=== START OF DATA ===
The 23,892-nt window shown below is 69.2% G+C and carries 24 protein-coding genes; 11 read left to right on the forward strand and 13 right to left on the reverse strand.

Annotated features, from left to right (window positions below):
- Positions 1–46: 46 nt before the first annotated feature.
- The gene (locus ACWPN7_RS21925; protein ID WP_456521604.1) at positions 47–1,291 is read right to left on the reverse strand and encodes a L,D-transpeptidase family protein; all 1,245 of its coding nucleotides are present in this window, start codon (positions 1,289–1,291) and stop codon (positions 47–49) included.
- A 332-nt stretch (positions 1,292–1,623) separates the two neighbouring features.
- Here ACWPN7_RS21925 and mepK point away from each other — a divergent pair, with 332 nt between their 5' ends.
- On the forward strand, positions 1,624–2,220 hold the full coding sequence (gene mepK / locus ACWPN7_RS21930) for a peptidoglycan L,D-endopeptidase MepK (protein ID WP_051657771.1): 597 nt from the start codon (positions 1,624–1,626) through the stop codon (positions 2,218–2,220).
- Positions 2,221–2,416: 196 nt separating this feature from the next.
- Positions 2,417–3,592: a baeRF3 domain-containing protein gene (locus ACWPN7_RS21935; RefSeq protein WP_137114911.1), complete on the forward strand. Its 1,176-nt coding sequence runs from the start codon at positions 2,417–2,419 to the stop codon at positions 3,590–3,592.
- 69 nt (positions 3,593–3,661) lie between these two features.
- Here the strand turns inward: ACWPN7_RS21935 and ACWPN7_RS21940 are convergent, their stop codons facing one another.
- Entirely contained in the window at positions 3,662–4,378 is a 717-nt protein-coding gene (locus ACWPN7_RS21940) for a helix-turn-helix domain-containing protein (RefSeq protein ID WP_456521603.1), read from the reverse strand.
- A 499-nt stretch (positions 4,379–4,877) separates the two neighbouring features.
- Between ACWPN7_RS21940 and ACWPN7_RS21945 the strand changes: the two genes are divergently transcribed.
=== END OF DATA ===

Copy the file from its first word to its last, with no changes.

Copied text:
The 23,892-nt window shown below is 69.2% G+C and carries 24 protein-coding genes; 11 read left to right on the forward strand and 13 right to left on the reverse strand.

Annotated features, from left to right (window positions below):
- Positions 1–46: 46 nt before the first annotated feature.
- The gene (locus ACWPN7_RS21925; protein ID WP_456521604.1) at positions 47–1,291 is read right to left on the reverse strand and encodes a L,D-transpeptidase family protein; all 1,245 of its coding nucleotides are present in this window, start codon (positions 1,289–1,291) and stop codon (positions 47–49) included.
- A 332-nt stretch (positions 1,292–1,623) separates the two neighbouring features.
- Here ACWPN7_RS21925 and mepK point away from each other — a divergent pair, with 332 nt between their 5' ends.
- On the forward strand, positions 1,624–2,220 hold the full coding sequence (gene mepK / locus ACWPN7_RS21930) for a peptidoglycan L,D-endopeptidase MepK (protein ID WP_051657771.1): 597 nt from the start codon (positions 1,624–1,626) through the stop codon (positions 2,218–2,220).
- Positions 2,221–2,416: 196 nt separating this feature from the next.
- Positions 2,417–3,592: a baeRF3 domain-containing protein gene (locus ACWPN7_RS21935; RefSeq protein WP_137114911.1), complete on the forward strand. Its 1,176-nt coding sequence runs from the start codon at positions 2,417–2,419 to the stop codon at positions 3,590–3,592.
- 69 nt (positions 3,593–3,661) lie between these two features.
- Here the strand turns inward: ACWPN7_RS21935 and ACWPN7_RS21940 are convergent, their stop codons facing one another.
- Entirely contained in the window at positions 3,662–4,378 is a 717-nt protein-coding gene (locus ACWPN7_RS21940) for a helix-turn-helix domain-containing protein (RefSeq protein ID WP_456521603.1), read from the reverse strand.
- A 499-nt stretch (positions 4,379–4,877) separates the two neighbouring features.
- Between ACWPN7_RS21940 and ACWPN7_RS21945 the strand changes: the two genes are divergently transcribed.